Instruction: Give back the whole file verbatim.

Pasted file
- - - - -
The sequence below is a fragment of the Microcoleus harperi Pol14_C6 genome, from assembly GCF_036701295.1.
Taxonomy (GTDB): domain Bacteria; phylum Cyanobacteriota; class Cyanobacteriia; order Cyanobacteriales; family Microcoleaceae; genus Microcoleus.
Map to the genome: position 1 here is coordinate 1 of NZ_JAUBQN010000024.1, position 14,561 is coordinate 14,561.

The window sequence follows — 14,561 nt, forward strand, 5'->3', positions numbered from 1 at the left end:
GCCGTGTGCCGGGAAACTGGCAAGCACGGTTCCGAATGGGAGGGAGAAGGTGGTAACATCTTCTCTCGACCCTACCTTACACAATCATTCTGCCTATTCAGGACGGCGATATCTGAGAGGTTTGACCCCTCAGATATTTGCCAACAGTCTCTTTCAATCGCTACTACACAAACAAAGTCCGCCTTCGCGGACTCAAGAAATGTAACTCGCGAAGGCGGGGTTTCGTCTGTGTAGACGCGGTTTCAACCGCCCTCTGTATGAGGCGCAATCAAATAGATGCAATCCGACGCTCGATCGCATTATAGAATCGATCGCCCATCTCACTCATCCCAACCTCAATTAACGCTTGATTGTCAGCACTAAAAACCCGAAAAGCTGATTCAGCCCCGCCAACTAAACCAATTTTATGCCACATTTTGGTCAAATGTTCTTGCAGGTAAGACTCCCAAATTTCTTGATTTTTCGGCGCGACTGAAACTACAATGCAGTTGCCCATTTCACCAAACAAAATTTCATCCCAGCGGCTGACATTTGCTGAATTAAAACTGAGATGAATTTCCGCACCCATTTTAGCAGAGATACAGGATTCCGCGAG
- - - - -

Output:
The sequence below is a fragment of the Microcoleus harperi Pol14_C6 genome, from assembly GCF_036701295.1.
Taxonomy (GTDB): domain Bacteria; phylum Cyanobacteriota; class Cyanobacteriia; order Cyanobacteriales; family Microcoleaceae; genus Microcoleus.
Map to the genome: position 1 here is coordinate 1 of NZ_JAUBQN010000024.1, position 14,561 is coordinate 14,561.

The window sequence follows — 14,561 nt, forward strand, 5'->3', positions numbered from 1 at the left end:
GCCGTGTGCCGGGAAACTGGCAAGCACGGTTCCGAATGGGAGGGAGAAGGTGGTAACATCTTCTCTCGACCCTACCTTACACAATCATTCTGCCTATTCAGGACGGCGATATCTGAGAGGTTTGACCCCTCAGATATTTGCCAACAGTCTCTTTCAATCGCTACTACACAAACAAAGTCCGCCTTCGCGGACTCAAGAAATGTAACTCGCGAAGGCGGGGTTTCGTCTGTGTAGACGCGGTTTCAACCGCCCTCTGTATGAGGCGCAATCAAATAGATGCAATCCGACGCTCGATCGCATTATAGAATCGATCGCCCATCTCACTCATCCCAACCTCAATTAACGCTTGATTGTCAGCACTAAAAACCCGAAAAGCTGATTCAGCCCCGCCAACTAAACCAATTTTATGCCACATTTTGGTCAAATGTTCTTGCAGGTAAGACTCCCAAATTTCTTGATTTTTCGGCGCGACTGAAACTACAATGCAGTTGCCCATTTCACCAAACAAAATTTCATCCCAGCGGCTGACATTTGCTGAATTAAAACTGAGATGAATTTCCGCACCCATTTTAGCAGAGATACAGGATTCCGCGAG